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Levi Strauss Calls Abortion Access a 'Critical Business Issue.' Here's Why.

"Efforts to further restrict or criminalise that access would have far-reaching consequences for the American workforce," the company said in a statement.

With a leaked draft opinion now showing that the Supreme Court is ready to strike down Roe v. Wade, businesses are feeling pressure to speak out against a decision that could allow individual states to strip residents of abortion access.

While the decision was in draft form from several months ago, Chief Justice John Roberts's confirmation that the draft ruling authored by Justice Samuel Alito was genuine has set off a bombshell and prompted a wave of pro-choice protests across the country.

Levi Strauss One of the First Companies to Take a Stand

As the news spread and outrage from women's rights activists grew, several companies began issuing statements decrying the draft decision.

Levi-Strauss  (LEVI) - Get Levi Strauss & Co. Class A Report, the San Francisco apparel company behind the iconic American jeans, was one of the first to come out with a statement. 

The company committed to covering the expenses of employees who need to travel out-of-state to get an abortion and said that companies need to step up "to protect the health and well-being of our employees."

The coverage also includes Levi's part-time and contract employees.

"Protecting access to the full range of reproductive health care, including abortion, is a critical business issue," Levi Strauss said in a statement provided to media outlets. 

"Efforts to further restrict or criminalize that access would have far-reaching consequences for the American workforce, the U.S. economy and our nation's pursuit of gender and racial equity."

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Amazon  (AMZN) - Get Amazon.com, Inc. Report, Yelp  (YELP) - Get Yelp Inc Report and Citigroup  (C) - Get Citigroup Inc. Report were some of the other companies that committed to covering travel expenses related to elective abortions for their employees.

One of the more progressive voices in fashion, Levi Strauss frequently issues statements during times of social unrest or protests over issues like racism and reproductive rights.

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"I owe it to the Levi Strauss & Co. community to say as plainly as possible that our company condemns all forms of racism — from the violent to the casual to the political," Chief Executive Chip Bergh said in May 2020.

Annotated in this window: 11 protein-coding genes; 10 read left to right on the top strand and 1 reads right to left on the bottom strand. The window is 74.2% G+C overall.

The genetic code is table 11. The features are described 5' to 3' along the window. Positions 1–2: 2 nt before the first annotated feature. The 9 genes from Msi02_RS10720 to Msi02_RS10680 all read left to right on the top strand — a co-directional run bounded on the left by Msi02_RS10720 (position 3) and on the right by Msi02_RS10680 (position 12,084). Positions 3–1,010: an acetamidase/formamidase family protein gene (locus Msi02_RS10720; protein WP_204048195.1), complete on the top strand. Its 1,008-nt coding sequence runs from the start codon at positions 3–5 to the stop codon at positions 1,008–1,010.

What Could Such A Ruling Change? Answer: Everything

Along with Alito, Justices Clarence Thomas, Neil Gorsuch, Brett Kavanaugh and Amy Coney Barrett are the ones who are poised to overrule what Alito called a ruling that was "egregiously wrong from the start."

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If it comes into effect, individual states would have the right to drastically restrict or end access to abortion.

Analysts from the Guttmacher Institute calculated that 26 states from Arizona to Michigan are either "certain or likely" to follow through.

With a 2017 study finding that 1 in 4 American women will get an abortion at some point in their lives, the change could have a monumental effect on the lives of women who live in states controlled by Republicans.

Companies Feel Pressure to Speak Out

From a business perspective, companies often face pressure to issue statements on issues that large portions of their customer base view as important or wrong. 

Speaking out is often seen as a push-and-pull for corporate communications.

Not doing it can lead to bad PR and be seen as staying silent on important issues. 

But as was seen when Disney  (DIS) - Get Walt Disney Company Report's CEO spoke out against Florida's "Don't Say Gay" bill after pressure from employees, it can also bring forth the vengeful wrath of politicians like Florida Gov. Ron DeSantis.

"Big corporations have spent decades advocating for women's equality in the workplace and abortion-ban laws are a direct threat to that," Anthony Johndrow, chief executive of Reputation Economy Advisors, told CNN. 

"Companies are going to have to deal with their own employees demanding action, and answers for donations made to politicians who support the bans."